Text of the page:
The decay began before the record was even released. By the band’s estimation, Pop never sounded the way it was supposed to. They’d entered the studio without their drummer, who at the time was recovering from a surgery, and exited at the 11th hour only because they had pre-existing tour obligations to fulfill. The record was assembled from the sessions completed up to that point to fulfill obligations to the studio to have a new release ready to justify the tours already booked. While to outsider’s ears, this perhaps accounts for the semi-ragged closing quarter of the record, it is not especially apparent to anyone save the band themselves. But the frustrations that developed during the album’s production manifested on the stage when the protracted album recording cycle left little time to prepare for the tour, resulting in poor performances on early dates.
The complexity of the live show to match the arch humor and cynical anti-consumerism (itself often a ploy to offload the nightmarishness of capitalism onto lay citizens for their purchases rather than corporations or governments that enable them) led to malfunctions and delays, including on one occasion the band famously being stuck inside of the giant lemon disco ball contraption they would emerge from for the encore. By this point, the grandeur of the live performances began to reach a pitch that many critics found farcical, itself proving again the frustrating opacity of capitalism and its fundamental resistance to satire, tending to consume and corrupt that which attempts to match its Econian hyperreal fantastical pitch. The group felt soured musically and conceptually. And so began their long retreat, both from the cutting edge and from the good graces of the critical eye. It is here at this moment, one whose seeds were laid in the initial ironic turn of Achtung Baby against pure and overbearing sincerity, that the pendulum began to swing violently in the other direction. This was the birth of the U2 that, when you speak of them now, everyone knows and so many loathe.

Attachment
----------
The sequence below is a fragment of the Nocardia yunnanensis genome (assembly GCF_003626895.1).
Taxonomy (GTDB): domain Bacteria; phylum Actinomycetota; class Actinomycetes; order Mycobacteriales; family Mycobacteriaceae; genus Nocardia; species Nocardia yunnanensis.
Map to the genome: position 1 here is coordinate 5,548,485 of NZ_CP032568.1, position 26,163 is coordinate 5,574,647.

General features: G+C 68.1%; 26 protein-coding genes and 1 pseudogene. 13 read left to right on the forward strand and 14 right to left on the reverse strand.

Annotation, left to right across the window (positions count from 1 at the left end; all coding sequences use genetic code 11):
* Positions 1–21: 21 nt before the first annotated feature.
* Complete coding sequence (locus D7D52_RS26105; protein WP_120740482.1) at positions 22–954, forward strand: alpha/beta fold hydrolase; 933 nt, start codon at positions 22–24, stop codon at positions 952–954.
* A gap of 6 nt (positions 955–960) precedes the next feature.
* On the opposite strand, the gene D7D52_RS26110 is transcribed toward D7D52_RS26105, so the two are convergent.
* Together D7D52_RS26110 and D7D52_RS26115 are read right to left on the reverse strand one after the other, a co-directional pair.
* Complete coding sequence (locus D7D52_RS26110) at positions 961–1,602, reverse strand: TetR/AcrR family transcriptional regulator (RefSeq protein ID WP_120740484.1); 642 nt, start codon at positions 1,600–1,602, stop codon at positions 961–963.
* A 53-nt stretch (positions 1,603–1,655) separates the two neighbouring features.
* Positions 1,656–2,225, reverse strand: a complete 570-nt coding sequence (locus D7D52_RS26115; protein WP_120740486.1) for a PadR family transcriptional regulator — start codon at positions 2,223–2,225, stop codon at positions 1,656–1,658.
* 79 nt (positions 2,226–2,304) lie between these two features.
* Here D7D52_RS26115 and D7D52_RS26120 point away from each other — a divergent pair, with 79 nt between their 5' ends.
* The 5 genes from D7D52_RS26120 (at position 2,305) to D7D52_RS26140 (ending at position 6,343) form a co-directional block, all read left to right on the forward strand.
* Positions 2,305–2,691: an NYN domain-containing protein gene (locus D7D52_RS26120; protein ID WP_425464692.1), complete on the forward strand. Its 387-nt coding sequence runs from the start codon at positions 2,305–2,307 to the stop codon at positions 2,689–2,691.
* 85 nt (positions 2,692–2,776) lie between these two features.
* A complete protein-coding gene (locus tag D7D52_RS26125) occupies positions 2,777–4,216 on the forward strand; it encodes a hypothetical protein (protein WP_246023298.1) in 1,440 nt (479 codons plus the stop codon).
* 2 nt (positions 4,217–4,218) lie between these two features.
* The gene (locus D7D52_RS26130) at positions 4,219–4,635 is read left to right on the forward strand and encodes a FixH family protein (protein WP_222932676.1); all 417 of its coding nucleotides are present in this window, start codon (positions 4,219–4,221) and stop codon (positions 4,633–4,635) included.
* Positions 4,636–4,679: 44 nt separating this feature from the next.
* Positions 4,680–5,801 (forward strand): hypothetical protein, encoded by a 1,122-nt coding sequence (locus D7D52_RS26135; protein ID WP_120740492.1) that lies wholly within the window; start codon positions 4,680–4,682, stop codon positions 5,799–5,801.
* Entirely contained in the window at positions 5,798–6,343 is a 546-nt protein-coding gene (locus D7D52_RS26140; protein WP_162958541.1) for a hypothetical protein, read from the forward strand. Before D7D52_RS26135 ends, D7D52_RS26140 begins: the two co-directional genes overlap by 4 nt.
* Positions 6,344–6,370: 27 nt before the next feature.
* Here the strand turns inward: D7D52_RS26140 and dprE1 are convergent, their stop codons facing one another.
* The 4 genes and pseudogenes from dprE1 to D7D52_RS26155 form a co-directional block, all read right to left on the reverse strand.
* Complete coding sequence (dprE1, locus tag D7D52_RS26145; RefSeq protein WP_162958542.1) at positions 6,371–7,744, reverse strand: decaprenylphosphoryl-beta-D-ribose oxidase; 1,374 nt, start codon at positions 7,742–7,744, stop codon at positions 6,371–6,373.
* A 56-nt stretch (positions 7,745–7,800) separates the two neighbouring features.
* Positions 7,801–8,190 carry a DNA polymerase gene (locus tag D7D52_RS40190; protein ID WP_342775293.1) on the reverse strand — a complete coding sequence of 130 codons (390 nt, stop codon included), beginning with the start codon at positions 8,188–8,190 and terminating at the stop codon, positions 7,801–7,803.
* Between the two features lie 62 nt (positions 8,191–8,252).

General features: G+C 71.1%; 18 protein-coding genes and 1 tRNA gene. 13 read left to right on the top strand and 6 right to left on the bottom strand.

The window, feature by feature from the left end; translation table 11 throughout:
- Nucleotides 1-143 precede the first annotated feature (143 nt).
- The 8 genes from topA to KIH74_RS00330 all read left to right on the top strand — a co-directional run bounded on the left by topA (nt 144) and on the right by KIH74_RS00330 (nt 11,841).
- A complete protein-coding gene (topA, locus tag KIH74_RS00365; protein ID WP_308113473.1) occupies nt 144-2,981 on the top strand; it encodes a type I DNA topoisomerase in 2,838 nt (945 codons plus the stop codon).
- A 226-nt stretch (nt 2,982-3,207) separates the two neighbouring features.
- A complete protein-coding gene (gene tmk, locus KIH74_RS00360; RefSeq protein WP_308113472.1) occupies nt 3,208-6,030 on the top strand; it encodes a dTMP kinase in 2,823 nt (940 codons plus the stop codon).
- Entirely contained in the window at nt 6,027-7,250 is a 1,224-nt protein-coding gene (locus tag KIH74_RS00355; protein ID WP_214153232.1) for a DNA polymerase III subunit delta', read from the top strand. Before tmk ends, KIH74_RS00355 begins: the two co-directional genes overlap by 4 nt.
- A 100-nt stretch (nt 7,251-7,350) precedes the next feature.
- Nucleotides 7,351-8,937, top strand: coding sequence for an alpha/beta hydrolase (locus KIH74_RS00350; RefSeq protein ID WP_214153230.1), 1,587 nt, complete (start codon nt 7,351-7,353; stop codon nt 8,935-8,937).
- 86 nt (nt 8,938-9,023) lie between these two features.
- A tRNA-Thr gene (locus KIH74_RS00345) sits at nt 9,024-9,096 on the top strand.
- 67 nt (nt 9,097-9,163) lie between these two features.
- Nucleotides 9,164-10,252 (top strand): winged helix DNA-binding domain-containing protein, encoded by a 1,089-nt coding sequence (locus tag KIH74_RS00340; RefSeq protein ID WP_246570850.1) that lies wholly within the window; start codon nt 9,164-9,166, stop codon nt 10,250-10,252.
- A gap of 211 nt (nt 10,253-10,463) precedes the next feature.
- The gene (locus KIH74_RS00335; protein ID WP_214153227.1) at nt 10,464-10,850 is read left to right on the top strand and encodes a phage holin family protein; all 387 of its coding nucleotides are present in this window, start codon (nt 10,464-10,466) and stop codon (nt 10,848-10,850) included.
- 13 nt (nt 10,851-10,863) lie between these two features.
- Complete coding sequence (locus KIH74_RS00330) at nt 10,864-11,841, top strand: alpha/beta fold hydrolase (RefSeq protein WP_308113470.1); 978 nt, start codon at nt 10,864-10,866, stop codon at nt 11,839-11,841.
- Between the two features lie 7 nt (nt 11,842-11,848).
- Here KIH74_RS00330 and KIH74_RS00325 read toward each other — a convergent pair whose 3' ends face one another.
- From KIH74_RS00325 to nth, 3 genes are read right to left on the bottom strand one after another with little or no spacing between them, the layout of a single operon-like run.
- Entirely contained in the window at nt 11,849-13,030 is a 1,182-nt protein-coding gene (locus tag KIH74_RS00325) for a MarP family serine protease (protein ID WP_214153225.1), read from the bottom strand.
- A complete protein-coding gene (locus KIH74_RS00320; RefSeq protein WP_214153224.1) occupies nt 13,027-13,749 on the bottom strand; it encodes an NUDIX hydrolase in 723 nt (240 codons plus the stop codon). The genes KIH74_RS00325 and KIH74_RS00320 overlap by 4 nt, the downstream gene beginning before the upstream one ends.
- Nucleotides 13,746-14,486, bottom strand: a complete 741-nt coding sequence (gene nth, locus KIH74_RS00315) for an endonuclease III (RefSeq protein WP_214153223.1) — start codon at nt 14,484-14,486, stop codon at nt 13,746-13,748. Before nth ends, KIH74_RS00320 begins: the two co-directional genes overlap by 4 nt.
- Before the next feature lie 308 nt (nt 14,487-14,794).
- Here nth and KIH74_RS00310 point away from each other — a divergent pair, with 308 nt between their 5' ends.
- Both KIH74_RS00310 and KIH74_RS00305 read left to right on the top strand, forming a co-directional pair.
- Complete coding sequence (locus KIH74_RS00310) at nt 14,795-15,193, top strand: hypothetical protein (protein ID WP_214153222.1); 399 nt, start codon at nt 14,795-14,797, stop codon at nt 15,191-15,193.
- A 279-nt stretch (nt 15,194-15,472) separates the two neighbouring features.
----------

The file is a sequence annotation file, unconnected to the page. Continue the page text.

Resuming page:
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Langdon Hickman is listening to progressive rock and death metal. He currently resides in Virginia with his partner and their two pets.